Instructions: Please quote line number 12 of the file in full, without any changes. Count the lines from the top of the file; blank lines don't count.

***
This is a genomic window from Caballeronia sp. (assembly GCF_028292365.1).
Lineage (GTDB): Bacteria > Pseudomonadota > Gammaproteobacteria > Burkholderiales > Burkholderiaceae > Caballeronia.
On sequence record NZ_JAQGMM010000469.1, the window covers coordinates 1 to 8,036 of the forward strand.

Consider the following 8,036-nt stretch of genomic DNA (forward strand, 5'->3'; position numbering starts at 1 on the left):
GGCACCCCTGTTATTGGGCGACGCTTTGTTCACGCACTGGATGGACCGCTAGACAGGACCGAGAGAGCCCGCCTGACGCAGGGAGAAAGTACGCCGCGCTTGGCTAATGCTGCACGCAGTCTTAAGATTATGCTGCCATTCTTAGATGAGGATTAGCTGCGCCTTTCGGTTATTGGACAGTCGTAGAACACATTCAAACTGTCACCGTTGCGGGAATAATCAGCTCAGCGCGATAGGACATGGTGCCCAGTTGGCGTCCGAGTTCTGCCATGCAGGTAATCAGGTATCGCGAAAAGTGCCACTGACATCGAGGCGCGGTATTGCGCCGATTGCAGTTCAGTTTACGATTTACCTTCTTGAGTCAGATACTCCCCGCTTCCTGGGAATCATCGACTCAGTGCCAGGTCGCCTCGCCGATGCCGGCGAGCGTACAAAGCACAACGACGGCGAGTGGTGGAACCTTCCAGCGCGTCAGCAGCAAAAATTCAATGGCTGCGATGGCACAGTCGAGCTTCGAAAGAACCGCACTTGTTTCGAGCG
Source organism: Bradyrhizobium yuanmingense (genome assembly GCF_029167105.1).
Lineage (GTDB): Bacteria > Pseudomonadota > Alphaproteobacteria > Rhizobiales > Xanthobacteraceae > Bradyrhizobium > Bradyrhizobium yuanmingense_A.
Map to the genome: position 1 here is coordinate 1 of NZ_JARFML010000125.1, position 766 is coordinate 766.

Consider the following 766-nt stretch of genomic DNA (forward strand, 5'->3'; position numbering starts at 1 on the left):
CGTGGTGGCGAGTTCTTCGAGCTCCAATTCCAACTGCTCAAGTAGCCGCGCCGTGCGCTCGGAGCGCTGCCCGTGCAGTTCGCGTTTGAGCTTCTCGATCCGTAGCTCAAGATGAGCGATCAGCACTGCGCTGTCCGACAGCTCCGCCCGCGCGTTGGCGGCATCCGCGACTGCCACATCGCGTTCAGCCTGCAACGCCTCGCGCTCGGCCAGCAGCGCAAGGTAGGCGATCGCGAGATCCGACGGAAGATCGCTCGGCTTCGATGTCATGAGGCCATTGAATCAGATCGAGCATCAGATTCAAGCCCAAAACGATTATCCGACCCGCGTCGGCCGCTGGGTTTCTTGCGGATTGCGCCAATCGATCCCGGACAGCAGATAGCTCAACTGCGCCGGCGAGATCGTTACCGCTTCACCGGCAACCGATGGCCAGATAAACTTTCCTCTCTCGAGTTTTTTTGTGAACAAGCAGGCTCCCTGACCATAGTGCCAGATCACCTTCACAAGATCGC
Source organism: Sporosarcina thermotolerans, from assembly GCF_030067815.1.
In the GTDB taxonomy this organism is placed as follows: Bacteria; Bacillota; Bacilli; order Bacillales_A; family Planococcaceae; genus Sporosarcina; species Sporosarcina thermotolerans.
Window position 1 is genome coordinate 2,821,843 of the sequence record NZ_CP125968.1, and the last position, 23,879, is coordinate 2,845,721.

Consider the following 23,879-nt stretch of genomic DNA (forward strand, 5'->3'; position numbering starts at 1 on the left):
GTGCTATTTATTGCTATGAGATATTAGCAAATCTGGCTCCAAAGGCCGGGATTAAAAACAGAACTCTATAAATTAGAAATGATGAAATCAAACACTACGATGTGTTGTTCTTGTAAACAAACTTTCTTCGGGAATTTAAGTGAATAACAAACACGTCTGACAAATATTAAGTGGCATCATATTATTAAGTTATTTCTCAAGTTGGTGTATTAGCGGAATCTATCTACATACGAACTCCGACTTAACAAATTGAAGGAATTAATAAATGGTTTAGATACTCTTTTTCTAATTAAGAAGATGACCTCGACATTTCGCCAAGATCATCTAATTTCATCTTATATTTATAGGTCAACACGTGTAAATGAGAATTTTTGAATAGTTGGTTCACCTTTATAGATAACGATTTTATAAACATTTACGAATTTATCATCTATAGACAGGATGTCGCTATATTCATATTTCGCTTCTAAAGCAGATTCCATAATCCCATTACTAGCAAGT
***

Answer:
In the GTDB taxonomy this organism is placed as follows: Bacteria; Bacillota; Bacilli; order Bacillales_A; family Planococcaceae; genus Sporosarcina; species Sporosarcina thermotolerans.